Steam Technology at its finest, housed in Municipal Magnificence
The engines that you will see were the heart of the water treatment works at Kempton Park in Middlesex, supplying North London with drinking water, taken from the Thames.
BIRTH: As first built in 1897, by the New River Company, the works had two holding reservoirs supplying 12 slow sand filter beds, using two Lilleshall Triple Expansion engines to lift water to the reservoirs, and three to pump to Cricklewood. Steam came from 6 hand fired Lancashire boilers. In 1915 a narrow gauge railway was constructed to deliver the coal. For more information about the Metropolitan Water Board Railway click here.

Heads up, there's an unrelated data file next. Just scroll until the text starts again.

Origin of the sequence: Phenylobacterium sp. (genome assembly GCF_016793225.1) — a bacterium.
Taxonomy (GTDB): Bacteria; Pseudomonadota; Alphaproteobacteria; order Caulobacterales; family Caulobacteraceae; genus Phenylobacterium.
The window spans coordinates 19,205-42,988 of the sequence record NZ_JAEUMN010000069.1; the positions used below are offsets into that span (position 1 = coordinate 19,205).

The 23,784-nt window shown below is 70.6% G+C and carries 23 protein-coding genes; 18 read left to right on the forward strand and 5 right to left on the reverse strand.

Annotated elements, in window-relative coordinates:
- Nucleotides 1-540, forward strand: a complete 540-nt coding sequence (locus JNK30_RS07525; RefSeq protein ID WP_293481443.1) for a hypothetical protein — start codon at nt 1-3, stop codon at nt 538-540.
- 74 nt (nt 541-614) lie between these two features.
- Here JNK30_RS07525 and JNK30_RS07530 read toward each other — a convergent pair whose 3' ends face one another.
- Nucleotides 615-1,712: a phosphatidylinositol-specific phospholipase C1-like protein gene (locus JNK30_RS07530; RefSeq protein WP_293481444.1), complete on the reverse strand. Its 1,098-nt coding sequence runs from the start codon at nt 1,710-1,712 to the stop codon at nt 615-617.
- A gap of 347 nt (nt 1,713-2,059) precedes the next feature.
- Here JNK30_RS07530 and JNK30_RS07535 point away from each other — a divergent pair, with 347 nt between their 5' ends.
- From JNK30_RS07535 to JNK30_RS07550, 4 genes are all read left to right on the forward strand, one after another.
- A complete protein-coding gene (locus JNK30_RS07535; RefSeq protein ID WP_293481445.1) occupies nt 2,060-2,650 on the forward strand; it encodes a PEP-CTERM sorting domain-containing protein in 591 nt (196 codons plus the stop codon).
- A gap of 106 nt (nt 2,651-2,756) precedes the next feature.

LIFE: In 1902 the company was acquired by the Metropolitan Water Board, who in 1928, completed the new engine house, including the two Worthington Simpson Triples which you see today. Two turbines and a water turbine were added in 1933. The D.C. electrical control board also survives. Each triple was of 1008 horsepower and pumped 19 million gallons per day against a 200 foot head. At 62 feet high, they are the largest built in the U.K. They ran 24 hours per day, 7 days per week. Steam was provided by 6 moving-grate boilers. In 1963 the site employed 144 men, and delivered 86 million gallons per day.
RE-BIRTH: In 1995 the Trust was formed; by 2002 a new boiler house was built for the trust by Thames Water and the no 6 engine was running, sort of. On December 13th 2002, His Royal Highness, The Prince of Wales, inaugurated the museum.
Photographs from the 1930s